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Skillful observation: a key to successful communication

During the past decade, several areas of research have illuminated our understanding of the importance of effectively building rapport, demonstrating empathy and successfully delivering cognitive reassurance (explaining a condition in understandable terms) in doctor-patient interactions.(1) Research has also shown that assuming the role of coach rather than primarily as provider can sometimes be a useful therapeutic strategy by helping patients be more active and effective in their rehabilitation.(2) In my view, an expert provider (among other things) efficiently communicates rapport and empathy, and incorporates useful education for a wide variety of patients.

One way to better understand how to communicate effectively with patients is to refresh our understanding of a fundamental clinical process, observation. By observing patients and ourselves through a biopsychosocial lens we can potentially become more effective communicators, which can potentially translate to enhanced clinical success. To this point, I include a quote from a recently published article entitled Theoretical Considerations for Chronic Pain Rehabilitation, by Martin Lotze and G. Lorimer Moseley.(2) From my perspective, the quote encapsulates well the importance of listening deeply, an essential part of communication. Listening also leads to understanding the whole patient, necessary for effectively communicating with and caring for individuals who entrust them with their care.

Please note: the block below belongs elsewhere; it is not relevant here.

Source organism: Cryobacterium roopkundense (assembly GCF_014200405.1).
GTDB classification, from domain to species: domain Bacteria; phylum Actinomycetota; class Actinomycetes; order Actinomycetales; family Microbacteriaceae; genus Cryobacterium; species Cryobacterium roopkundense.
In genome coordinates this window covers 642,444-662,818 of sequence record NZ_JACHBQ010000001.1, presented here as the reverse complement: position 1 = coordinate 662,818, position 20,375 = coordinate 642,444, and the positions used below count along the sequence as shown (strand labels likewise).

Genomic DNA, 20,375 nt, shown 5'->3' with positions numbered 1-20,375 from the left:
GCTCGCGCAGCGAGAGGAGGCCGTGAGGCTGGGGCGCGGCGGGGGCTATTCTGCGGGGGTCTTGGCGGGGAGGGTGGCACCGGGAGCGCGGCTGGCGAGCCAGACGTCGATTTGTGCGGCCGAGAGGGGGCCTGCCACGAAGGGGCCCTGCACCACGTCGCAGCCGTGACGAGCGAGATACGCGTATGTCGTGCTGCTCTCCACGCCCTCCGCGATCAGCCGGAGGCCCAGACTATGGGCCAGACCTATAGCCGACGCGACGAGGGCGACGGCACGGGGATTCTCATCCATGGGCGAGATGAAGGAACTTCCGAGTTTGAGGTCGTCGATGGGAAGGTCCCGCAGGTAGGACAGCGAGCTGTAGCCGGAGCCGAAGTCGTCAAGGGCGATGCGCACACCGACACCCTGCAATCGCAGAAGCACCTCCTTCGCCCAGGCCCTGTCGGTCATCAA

“To really listen is to conjure your attention on the patient, on what they say (and indeed on what they do not) and how they say it – not just the words they use, but the entire behavioural package; their manner, their posture, their ease of articulation, their expression and the attributions they provide for their pain. Recognition that every aspect of this behavioural package reflects activation of neural representations and compels us to integrate those things into our clinical reasoning. A truly biopsychosocial framework of pain accepts that the things we say, do, think and hear, are all potential modulators of pain itself and may all be suitable targets for rehabilitation…”(2)

Reference List
(1) Pincus T, Holt N, Vogel S, Underwood M, Savage R, Walsh DA, et al. Cognitive and affective reassurance and patient outcomes in primary care: a systematic review. Pain 2013 Nov;154(11):2407-16.
(2) Lotze M, Moseley GL. Theoretical Considerations for Chronic Pain Rehabilitation. Phys Ther 2015 Apr 16.

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